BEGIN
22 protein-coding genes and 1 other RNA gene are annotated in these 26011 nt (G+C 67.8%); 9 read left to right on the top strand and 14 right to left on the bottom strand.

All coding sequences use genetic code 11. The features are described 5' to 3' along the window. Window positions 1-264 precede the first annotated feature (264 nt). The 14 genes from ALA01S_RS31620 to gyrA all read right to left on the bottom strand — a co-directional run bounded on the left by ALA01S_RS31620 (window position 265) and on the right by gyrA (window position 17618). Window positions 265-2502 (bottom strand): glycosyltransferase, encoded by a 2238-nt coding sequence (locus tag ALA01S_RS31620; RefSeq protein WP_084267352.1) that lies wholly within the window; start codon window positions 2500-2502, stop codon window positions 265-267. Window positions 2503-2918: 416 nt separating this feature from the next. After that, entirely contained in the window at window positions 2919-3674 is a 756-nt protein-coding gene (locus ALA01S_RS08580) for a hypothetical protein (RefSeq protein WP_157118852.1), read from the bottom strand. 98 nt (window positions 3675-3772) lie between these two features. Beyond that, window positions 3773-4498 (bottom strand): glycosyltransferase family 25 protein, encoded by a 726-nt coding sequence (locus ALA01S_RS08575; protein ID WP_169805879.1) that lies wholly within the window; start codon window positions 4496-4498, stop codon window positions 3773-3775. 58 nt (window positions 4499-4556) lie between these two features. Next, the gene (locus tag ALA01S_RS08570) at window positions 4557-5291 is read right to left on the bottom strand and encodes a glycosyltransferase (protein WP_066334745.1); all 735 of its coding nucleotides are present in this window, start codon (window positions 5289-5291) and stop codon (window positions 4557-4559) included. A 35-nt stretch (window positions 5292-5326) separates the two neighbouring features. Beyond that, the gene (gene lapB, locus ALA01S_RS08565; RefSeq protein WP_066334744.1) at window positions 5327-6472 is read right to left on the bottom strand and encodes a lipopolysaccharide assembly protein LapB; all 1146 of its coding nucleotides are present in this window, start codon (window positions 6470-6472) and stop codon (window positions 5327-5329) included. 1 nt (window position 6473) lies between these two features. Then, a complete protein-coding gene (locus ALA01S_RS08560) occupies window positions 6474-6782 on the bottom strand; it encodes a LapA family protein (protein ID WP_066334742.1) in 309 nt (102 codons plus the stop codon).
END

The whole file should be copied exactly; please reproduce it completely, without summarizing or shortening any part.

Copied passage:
22 protein-coding genes and 1 other RNA gene are annotated in these 26011 nt (G+C 67.8%); 9 read left to right on the top strand and 14 right to left on the bottom strand.

All coding sequences use genetic code 11. The features are described 5' to 3' along the window. Window positions 1-264 precede the first annotated feature (264 nt). The 14 genes from ALA01S_RS31620 to gyrA all read right to left on the bottom strand — a co-directional run bounded on the left by ALA01S_RS31620 (window position 265) and on the right by gyrA (window position 17618). Window positions 265-2502 (bottom strand): glycosyltransferase, encoded by a 2238-nt coding sequence (locus tag ALA01S_RS31620; RefSeq protein WP_084267352.1) that lies wholly within the window; start codon window positions 2500-2502, stop codon window positions 265-267. Window positions 2503-2918: 416 nt separating this feature from the next. After that, entirely contained in the window at window positions 2919-3674 is a 756-nt protein-coding gene (locus ALA01S_RS08580) for a hypothetical protein (RefSeq protein WP_157118852.1), read from the bottom strand. 98 nt (window positions 3675-3772) lie between these two features. Beyond that, window positions 3773-4498 (bottom strand): glycosyltransferase family 25 protein, encoded by a 726-nt coding sequence (locus ALA01S_RS08575; protein ID WP_169805879.1) that lies wholly within the window; start codon window positions 4496-4498, stop codon window positions 3773-3775. 58 nt (window positions 4499-4556) lie between these two features. Next, the gene (locus tag ALA01S_RS08570) at window positions 4557-5291 is read right to left on the bottom strand and encodes a glycosyltransferase (protein WP_066334745.1); all 735 of its coding nucleotides are present in this window, start codon (window positions 5289-5291) and stop codon (window positions 4557-4559) included. A 35-nt stretch (window positions 5292-5326) separates the two neighbouring features. Beyond that, the gene (gene lapB, locus ALA01S_RS08565; RefSeq protein WP_066334744.1) at window positions 5327-6472 is read right to left on the bottom strand and encodes a lipopolysaccharide assembly protein LapB; all 1146 of its coding nucleotides are present in this window, start codon (window positions 6470-6472) and stop codon (window positions 5327-5329) included. 1 nt (window position 6473) lies between these two features. Then, a complete protein-coding gene (locus ALA01S_RS08560) occupies window positions 6474-6782 on the bottom strand; it encodes a LapA family protein (protein ID WP_066334742.1) in 309 nt (102 codons plus the stop codon).